Where The Maned Brothers Rest

Lesley Mukwacha


© Copyright 2022 by Lesley Mukwacha

Photo courtesy of Pixabay.
Photo courtesy of Pixabay.

Having driven just over a thousand kilometers through one of Africa's mighty deserts, the Kalahari desert, alone, without resting, my body was almost giving up, my eyes felt heavy, my arms stiff, and my neck a bit sore. The memories of my just ended twenty-day tour of Namibia had kept me going despite the tiredness; the coast, the national heritage sights, and the cultural visits had been more than amazing, they had been exceptional, and looking out either side of the highway now, seeing nothing but the open plains, stretching well into the horizon, everything changed. Not taking anything away from Botswana, and not saying the country has nothing to offer either, I mean, it surely has the Okavango delta, the famous Savuti national park, the Chobe national park but these were nowhere near where I was driving, except, of course for Magadigadi pans which lay on my right, but I had done enough sight-seeing for now. I just wanted to get home and be with my family and friends and share my experiences with them, watching their eyes widen as I would be doing what I was best at, telling stories like no other person they knew.

I had to stop and rest. My first and last stop since departing Windhoek, Namibia's capital city, had been at the Trans Kalahari border, and because it had not been busy at all, in less than thirty minutes I was done with all border formalities and back on the wheel, happily inhaling the welcoming cool fresh air of the Botswana side of the Kalahari desert. I clearly remember swearing loudly as I shifted into the last gear of my 4x4 on realizing I had not, as planned, made use of the toilets there, but then again, those toilets are usually not very hospitable inside; am sure you catch my drift. The bush or roadside was a better option, and up until now I had managed to not pay attention to my bladder's distress calls; but now, I had to go. It was now tormenting me and I knew the last fifty kilometers to my intended place of stay for the night would not be doable, so, without giving it much thought, I steered off-road and stopped by what had been a nice picnic spot.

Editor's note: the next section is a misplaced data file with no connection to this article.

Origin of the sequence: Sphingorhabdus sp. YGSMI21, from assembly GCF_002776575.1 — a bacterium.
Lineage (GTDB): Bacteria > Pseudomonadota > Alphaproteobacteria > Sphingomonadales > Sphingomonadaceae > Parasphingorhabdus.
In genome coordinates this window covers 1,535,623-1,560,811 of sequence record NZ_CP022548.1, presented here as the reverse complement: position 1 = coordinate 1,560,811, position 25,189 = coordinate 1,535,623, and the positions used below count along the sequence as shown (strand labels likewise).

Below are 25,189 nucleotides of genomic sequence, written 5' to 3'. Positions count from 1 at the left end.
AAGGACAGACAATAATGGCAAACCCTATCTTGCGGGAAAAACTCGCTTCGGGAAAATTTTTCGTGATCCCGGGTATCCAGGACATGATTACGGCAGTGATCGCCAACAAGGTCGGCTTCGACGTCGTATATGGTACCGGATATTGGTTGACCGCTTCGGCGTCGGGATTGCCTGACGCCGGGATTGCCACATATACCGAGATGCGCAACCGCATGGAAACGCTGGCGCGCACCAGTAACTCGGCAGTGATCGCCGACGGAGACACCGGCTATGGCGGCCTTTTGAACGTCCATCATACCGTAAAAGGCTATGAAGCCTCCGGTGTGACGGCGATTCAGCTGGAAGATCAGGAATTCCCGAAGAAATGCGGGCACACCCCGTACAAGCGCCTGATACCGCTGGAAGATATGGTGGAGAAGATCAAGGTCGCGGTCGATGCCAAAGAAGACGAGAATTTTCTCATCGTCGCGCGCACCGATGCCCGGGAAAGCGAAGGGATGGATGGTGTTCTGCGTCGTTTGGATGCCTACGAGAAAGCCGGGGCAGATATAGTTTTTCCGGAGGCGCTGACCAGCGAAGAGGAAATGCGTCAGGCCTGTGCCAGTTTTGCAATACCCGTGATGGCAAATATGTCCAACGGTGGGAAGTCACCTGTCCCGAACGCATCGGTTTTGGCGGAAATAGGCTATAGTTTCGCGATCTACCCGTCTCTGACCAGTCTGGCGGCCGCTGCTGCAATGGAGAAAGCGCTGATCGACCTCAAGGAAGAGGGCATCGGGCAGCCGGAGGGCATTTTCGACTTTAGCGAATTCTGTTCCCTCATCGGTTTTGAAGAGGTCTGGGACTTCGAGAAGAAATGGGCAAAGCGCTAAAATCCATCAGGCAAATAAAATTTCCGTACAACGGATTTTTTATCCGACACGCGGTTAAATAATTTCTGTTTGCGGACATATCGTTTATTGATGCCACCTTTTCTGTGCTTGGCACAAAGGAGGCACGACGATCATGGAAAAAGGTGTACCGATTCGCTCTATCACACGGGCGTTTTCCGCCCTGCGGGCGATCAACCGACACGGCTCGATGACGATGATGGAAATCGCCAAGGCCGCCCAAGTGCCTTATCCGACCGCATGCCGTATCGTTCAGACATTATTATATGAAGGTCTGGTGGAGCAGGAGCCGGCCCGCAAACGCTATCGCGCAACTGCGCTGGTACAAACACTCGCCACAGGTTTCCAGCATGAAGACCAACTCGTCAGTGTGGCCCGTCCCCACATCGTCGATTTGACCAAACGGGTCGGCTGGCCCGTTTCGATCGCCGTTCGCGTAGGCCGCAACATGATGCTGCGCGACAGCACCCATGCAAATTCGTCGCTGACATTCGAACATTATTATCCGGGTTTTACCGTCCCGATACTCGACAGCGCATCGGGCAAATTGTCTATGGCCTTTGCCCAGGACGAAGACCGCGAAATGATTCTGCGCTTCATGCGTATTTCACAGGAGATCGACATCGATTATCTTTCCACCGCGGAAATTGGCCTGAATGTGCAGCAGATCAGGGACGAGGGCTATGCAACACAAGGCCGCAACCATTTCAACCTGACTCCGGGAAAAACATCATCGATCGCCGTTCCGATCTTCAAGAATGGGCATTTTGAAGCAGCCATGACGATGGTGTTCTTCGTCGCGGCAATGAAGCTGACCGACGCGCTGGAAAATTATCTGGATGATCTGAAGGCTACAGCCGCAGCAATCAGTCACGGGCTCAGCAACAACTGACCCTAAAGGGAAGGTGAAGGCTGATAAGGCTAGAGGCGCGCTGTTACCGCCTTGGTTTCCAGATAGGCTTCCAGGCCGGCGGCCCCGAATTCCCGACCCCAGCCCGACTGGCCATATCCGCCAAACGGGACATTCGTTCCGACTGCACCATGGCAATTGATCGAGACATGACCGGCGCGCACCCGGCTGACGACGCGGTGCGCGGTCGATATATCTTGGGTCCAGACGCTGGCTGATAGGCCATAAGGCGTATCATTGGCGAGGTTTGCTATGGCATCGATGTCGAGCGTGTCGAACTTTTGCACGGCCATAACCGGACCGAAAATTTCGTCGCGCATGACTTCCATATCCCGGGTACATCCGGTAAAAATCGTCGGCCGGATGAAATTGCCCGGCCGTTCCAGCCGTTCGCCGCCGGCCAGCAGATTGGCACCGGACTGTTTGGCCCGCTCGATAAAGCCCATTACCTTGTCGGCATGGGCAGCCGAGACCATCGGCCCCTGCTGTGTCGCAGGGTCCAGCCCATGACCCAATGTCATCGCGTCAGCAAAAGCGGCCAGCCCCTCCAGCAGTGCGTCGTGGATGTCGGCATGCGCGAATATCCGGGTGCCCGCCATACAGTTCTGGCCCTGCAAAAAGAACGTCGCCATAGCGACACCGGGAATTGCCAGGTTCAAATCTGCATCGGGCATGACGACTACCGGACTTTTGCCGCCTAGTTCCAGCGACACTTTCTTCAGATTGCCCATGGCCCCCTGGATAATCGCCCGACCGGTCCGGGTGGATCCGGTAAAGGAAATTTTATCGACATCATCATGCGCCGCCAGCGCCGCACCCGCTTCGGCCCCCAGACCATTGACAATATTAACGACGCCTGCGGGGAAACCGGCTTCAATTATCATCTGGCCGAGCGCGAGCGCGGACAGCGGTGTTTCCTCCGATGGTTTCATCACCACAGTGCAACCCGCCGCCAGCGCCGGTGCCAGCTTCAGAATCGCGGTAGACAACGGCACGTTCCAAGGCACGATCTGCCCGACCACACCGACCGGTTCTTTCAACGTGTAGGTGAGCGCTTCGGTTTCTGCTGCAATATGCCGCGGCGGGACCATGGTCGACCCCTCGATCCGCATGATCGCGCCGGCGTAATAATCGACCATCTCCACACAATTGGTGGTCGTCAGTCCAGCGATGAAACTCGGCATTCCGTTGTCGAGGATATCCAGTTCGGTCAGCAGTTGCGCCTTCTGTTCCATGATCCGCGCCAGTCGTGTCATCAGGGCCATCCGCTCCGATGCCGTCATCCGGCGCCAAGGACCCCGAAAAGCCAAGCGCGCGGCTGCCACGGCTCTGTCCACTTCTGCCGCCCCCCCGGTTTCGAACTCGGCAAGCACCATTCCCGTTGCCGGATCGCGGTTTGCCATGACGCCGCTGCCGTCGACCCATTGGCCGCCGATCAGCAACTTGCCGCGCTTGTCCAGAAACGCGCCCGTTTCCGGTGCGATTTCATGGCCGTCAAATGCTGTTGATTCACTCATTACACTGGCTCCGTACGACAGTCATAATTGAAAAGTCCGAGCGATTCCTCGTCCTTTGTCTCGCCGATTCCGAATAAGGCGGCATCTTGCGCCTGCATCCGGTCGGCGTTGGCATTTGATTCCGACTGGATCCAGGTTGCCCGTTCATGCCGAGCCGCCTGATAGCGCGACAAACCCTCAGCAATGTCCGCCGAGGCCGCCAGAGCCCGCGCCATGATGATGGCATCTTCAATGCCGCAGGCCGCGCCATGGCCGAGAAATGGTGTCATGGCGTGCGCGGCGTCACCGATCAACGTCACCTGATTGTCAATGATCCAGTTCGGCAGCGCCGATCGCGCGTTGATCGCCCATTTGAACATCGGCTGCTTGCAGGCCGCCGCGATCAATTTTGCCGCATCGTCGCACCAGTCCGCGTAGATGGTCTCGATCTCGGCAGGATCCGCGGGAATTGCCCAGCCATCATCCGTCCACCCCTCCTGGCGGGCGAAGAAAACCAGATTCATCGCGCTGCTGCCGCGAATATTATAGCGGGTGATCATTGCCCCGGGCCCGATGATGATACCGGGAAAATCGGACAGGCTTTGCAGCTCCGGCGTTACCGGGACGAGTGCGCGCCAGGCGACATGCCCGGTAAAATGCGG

The big acacia tree that had provided shade there had given in to old age. All that remained of it was just a small portion of the almost fully decomposed trunk and pieces of bark that had fallen victim to the ever-harvesting termites of the Kalahari desert.
I switched off the car, stepped out slowly as I listened to my aching body, and stretched while I yawned and scanned the area around me for any unwanted company, there was none. I looked up at the clear blue sky and nodded, murmuring the words, "It sure is a beautiful day". I checked my watch, it was 5 pm and beginning to cool down as it would only be just about a few hours before the sun disappeared, perfect time for the kings and queens of the jungle to get ready to go hunting. Wait a minute. Did I just say kings of the jungle? Do not get all excited now, this story has nothing to do with those lazy guys who spend three-quarters of their day lying under trees and bushes, occasionally rolling onto their backs and the males sometimes doing something as silly as squirting urine into the air, besides, there were no big trees in site, not even bushes big enough to accommodate these giant cats, well, except for one bush about sixty meters from the main road to my left. The grass was not very tall such that if anything, even the size of a leopard was to move through it, it would be noticeable, so I walked about twenty meters away from the car along the main road and began to set my bladder free, enjoying the moment with closed eyes and a distant smile about my face. There was total silence except for the soft trickling sound of my urine as it came into contact with the grass in front of me. When done, I did what men always do, shake shake shake and retrieve before pulling on my trouser zipper; then it happened. The hair at the back of my head stood on end.

Ok, now that I am pretty sure that I got your attention, I am going to get right into it, but before that, I have got to say something. There are only two things in Africa, no, actually, three, that can cause your hair to stand on end, number one, the most feared, most deadly, most venomous snake in the world, the notorious black mamba, number two, the mighty king of the jungle [The lion] and number three, the thought that a ghost is staring at you from the shadows at night while walking through a graveyard. It was not night yet and I was not driving through a graveyard so that ruled out the ghosts. It was in the desert with no rocky hills, caves, and large trees so that ruled out the notorious guy, leaving us with only one culprit, I guess we all know who that is.